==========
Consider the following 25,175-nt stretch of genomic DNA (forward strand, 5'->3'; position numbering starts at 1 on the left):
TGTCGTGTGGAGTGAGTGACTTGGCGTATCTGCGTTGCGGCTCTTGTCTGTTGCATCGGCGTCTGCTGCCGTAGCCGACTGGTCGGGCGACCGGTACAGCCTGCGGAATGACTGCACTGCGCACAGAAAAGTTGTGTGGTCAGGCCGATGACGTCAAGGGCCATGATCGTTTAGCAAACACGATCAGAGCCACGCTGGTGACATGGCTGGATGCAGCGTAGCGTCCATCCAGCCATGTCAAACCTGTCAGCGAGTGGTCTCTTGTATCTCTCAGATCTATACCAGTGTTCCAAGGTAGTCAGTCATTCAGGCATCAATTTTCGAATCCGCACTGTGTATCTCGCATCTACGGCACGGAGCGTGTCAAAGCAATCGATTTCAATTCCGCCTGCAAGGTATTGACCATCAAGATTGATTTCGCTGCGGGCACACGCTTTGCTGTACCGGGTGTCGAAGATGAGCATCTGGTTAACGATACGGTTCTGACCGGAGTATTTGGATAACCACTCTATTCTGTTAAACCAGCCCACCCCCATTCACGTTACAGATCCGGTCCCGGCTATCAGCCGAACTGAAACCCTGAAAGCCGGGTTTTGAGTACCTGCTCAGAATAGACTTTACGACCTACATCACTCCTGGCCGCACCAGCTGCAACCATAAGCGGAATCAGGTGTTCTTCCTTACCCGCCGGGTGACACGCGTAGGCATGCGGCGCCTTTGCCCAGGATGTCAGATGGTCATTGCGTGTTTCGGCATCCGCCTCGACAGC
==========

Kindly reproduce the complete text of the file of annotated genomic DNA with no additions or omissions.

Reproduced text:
Consider the following 25,175-nt stretch of genomic DNA (forward strand, 5'->3'; position numbering starts at 1 on the left):
TGTCGTGTGGAGTGAGTGACTTGGCGTATCTGCGTTGCGGCTCTTGTCTGTTGCATCGGCGTCTGCTGCCGTAGCCGACTGGTCGGGCGACCGGTACAGCCTGCGGAATGACTGCACTGCGCACAGAAAAGTTGTGTGGTCAGGCCGATGACGTCAAGGGCCATGATCGTTTAGCAAACACGATCAGAGCCACGCTGGTGACATGGCTGGATGCAGCGTAGCGTCCATCCAGCCATGTCAAACCTGTCAGCGAGTGGTCTCTTGTATCTCTCAGATCTATACCAGTGTTCCAAGGTAGTCAGTCATTCAGGCATCAATTTTCGAATCCGCACTGTGTATCTCGCATCTACGGCACGGAGCGTGTCAAAGCAATCGATTTCAATTCCGCCTGCAAGGTATTGACCATCAAGATTGATTTCGCTGCGGGCACACGCTTTGCTGTACCGGGTGTCGAAGATGAGCATCTGGTTAACGATACGGTTCTGACCGGAGTATTTGGATAACCACTCTATTCTGTTAAACCAGCCCACCCCCATTCACGTTACAGATCCGGTCCCGGCTATCAGCCGAACTGAAACCCTGAAAGCCGGGTTTTGAGTACCTGCTCAGAATAGACTTTACGACCTACATCACTCCTGGCCGCACCAGCTGCAACCATAAGCGGAATCAGGTGTTCTTCCTTACCCGCCGGGTGACACGCGTAGGCATGCGGCGCCTTTGCCCAGGATGTCAGATGGTCATTGCGTGTTTCGGCATCCGCCTCGACAGC